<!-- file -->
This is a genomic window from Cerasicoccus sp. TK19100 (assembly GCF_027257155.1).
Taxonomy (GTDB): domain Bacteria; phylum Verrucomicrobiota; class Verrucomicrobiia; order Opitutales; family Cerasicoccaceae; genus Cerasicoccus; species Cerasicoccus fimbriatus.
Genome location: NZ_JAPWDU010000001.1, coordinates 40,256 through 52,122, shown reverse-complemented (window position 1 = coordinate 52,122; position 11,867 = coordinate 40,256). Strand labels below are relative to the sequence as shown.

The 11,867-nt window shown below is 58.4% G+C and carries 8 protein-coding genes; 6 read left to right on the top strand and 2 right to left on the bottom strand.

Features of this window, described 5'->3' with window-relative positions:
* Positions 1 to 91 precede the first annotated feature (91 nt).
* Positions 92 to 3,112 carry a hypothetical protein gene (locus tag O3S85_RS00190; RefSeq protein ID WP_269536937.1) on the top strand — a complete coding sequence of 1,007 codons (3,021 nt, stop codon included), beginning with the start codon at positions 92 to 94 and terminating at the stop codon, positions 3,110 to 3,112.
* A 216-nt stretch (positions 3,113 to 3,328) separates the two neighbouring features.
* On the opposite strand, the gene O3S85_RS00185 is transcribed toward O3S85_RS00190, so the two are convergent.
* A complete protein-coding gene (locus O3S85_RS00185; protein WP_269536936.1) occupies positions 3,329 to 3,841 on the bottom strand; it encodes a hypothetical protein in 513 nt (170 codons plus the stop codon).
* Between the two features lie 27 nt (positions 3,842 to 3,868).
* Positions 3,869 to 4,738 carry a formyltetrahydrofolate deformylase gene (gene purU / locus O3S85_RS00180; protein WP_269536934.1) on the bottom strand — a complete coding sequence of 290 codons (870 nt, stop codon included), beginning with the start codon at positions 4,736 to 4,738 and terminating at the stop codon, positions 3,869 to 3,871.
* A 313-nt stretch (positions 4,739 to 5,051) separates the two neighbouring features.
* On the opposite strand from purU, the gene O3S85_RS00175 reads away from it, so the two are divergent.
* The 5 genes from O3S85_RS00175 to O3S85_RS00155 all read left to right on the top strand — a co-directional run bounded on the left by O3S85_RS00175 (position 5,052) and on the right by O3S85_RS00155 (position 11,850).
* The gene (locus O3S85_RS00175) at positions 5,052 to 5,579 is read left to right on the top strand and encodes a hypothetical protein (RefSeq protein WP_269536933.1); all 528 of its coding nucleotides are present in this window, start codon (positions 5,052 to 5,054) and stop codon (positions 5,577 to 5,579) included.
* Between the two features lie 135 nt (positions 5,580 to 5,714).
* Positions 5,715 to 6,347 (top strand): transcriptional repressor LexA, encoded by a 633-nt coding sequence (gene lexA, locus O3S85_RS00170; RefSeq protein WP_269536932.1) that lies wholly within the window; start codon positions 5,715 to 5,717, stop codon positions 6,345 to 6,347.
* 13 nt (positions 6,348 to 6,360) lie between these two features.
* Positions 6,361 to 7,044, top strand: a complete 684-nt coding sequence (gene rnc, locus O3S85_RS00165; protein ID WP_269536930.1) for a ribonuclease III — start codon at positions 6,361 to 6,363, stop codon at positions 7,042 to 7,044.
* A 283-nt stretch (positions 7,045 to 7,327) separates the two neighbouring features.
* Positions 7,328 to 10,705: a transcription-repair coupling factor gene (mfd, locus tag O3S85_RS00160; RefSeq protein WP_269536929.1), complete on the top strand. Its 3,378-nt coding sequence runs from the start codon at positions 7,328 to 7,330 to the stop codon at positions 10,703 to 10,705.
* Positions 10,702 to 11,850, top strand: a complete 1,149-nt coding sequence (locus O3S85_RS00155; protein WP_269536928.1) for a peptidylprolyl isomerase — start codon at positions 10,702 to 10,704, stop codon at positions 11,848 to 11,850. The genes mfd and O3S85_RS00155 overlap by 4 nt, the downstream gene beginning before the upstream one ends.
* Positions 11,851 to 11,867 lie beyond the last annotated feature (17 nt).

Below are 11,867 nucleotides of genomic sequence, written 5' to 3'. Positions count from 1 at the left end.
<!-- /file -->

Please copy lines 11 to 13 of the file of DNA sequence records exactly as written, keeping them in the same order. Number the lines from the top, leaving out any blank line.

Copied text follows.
* Between the two features lie 27 nt (positions 3,842 to 3,868).
* Positions 3,869 to 4,738 carry a formyltetrahydrofolate deformylase gene (gene purU / locus O3S85_RS00180; protein WP_269536934.1) on the bottom strand — a complete coding sequence of 290 codons (870 nt, stop codon included), beginning with the start codon at positions 4,736 to 4,738 and terminating at the stop codon, positions 3,869 to 3,871.
* A 313-nt stretch (positions 4,739 to 5,051) separates the two neighbouring features.